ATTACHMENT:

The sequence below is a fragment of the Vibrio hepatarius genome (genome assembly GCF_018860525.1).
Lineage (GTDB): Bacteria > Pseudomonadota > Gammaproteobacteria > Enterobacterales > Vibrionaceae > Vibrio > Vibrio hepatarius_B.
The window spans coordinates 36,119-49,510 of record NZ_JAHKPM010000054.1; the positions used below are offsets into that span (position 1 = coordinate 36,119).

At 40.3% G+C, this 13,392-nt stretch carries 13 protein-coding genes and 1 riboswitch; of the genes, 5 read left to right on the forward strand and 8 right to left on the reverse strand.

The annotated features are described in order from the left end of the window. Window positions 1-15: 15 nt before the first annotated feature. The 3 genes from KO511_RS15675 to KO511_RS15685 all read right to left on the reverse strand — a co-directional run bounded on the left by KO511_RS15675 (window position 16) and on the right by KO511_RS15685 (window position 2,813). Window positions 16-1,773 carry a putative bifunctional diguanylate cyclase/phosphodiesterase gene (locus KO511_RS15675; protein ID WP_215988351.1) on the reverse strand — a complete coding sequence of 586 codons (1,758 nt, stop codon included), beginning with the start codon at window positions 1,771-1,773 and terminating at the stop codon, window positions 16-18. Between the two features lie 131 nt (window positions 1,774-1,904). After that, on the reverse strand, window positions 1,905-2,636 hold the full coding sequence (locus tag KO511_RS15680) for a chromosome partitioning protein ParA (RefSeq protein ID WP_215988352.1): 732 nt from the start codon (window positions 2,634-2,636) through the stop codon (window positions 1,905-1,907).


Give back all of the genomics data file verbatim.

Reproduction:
The sequence below is a fragment of the Vibrio hepatarius genome (genome assembly GCF_018860525.1).
Lineage (GTDB): Bacteria > Pseudomonadota > Gammaproteobacteria > Enterobacterales > Vibrionaceae > Vibrio > Vibrio hepatarius_B.
The window spans coordinates 36,119-49,510 of record NZ_JAHKPM010000054.1; the positions used below are offsets into that span (position 1 = coordinate 36,119).

At 40.3% G+C, this 13,392-nt stretch carries 13 protein-coding genes and 1 riboswitch; of the genes, 5 read left to right on the forward strand and 8 right to left on the reverse strand.

The annotated features are described in order from the left end of the window. Window positions 1-15: 15 nt before the first annotated feature. The 3 genes from KO511_RS15675 to KO511_RS15685 all read right to left on the reverse strand — a co-directional run bounded on the left by KO511_RS15675 (window position 16) and on the right by KO511_RS15685 (window position 2,813). Window positions 16-1,773 carry a putative bifunctional diguanylate cyclase/phosphodiesterase gene (locus KO511_RS15675; protein ID WP_215988351.1) on the reverse strand — a complete coding sequence of 586 codons (1,758 nt, stop codon included), beginning with the start codon at window positions 1,771-1,773 and terminating at the stop codon, window positions 16-18. Between the two features lie 131 nt (window positions 1,774-1,904). After that, on the reverse strand, window positions 1,905-2,636 hold the full coding sequence (locus tag KO511_RS15680) for a chromosome partitioning protein ParA (RefSeq protein ID WP_215988352.1): 732 nt from the start codon (window positions 2,634-2,636) through the stop codon (window positions 1,905-1,907).